namely Albert Einstein and his “biggest mistake”, the so-called
cosmological constant. When Einstein came up with his theories
of relativity, he was bothered by one thing. At that time it was
thought that our universe was static, neither expanding nor
contracting. This was embarrassing. With all those stars
attracting each other, the whole universe should collapse due to
all that gravity. Einstein proposed to solve this by fudging his
theory, introducing a “cosmological constant”. This constant
was supposed to be some kind of weird force that worked against
gravity and kept everything in place.
As the years passed, it became clear that the universe was far
from static and was expanding. Einstein found that his
cosmological constant wasn’t necessary and called it his biggest
mistake. Furthermore, the Big Bang model explained why things
were flying away from each other. Unfortunately, Einstein
didn’t live to see that his “mistake” has been rehabilitated.
About 8 years ago, astronomers found that the expansion of the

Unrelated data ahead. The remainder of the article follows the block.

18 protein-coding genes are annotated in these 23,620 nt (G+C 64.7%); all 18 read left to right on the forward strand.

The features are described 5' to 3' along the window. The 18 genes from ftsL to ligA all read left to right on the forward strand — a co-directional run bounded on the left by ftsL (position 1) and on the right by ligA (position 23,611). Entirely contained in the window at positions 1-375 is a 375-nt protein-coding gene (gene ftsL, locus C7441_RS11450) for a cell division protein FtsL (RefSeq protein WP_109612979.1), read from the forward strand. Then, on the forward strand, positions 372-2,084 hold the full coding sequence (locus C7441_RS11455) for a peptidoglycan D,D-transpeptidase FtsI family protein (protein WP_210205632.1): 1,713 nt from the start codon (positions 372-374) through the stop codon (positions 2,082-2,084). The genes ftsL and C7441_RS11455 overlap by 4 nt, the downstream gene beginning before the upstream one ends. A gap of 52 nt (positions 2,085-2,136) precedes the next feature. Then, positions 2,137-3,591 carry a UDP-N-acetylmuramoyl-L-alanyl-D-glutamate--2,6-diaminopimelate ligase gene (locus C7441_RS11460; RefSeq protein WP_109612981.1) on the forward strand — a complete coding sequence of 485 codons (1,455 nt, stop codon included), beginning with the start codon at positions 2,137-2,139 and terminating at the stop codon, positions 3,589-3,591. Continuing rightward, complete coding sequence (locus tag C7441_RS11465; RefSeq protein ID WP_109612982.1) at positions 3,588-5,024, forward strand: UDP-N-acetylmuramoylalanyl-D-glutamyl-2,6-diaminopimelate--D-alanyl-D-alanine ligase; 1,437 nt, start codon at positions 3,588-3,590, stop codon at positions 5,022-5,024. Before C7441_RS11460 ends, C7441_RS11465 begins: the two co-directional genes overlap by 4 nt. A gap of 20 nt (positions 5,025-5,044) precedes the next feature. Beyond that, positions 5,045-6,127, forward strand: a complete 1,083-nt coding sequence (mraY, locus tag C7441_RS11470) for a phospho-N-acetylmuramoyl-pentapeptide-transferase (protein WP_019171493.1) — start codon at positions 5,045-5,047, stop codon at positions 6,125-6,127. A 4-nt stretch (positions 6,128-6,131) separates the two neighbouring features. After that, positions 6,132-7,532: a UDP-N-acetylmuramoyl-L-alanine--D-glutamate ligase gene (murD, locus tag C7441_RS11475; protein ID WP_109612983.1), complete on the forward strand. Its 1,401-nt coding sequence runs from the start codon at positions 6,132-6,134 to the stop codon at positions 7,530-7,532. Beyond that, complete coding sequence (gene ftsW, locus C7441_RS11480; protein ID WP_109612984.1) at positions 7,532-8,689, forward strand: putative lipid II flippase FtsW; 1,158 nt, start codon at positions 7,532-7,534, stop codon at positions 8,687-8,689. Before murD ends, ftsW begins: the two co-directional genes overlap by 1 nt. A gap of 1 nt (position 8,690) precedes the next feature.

universe is actually speeding up and has been doing so for some
time. Suddenly, it was realized that there is indeed some kind of
anti-gravity force that’s pushing against gravity and winning the
battle. This “dark energy” is just the sort of thing that Einstein
postulated in his cosmological constant. In fact, dark energy
makes up about 70 percent of the energy of the universe.
What the New York Times article referred to is recent work of
astronomers led by Adam Reiss using the Hubble Space
Telescope to look back in time as far as 8-9 billion years ago.
Without going into detail, what they find is that this dark energy
isn’t just a recent thing but has been working against gravity for
all that time. Just as impressive to me is that, although the data
have very large error bars at this time, it looks as though the dark
energy is or could be constant over these 9 billion years. In other
words, Einstein’s constant may really be a constant. I should
make such a “mistake”!
What does all this have to do with “nothing”? Well, this dark
energy may be related to the energy of nothing. What is the
essence of nothing? A vacuum, at least a true vacuum, will be
empty space with nothing in it. I’ve worked with vacuum pumps
but never came remotely close to the vacuum that exists in outer
space. However, as we’ve discussed before, the weird thing is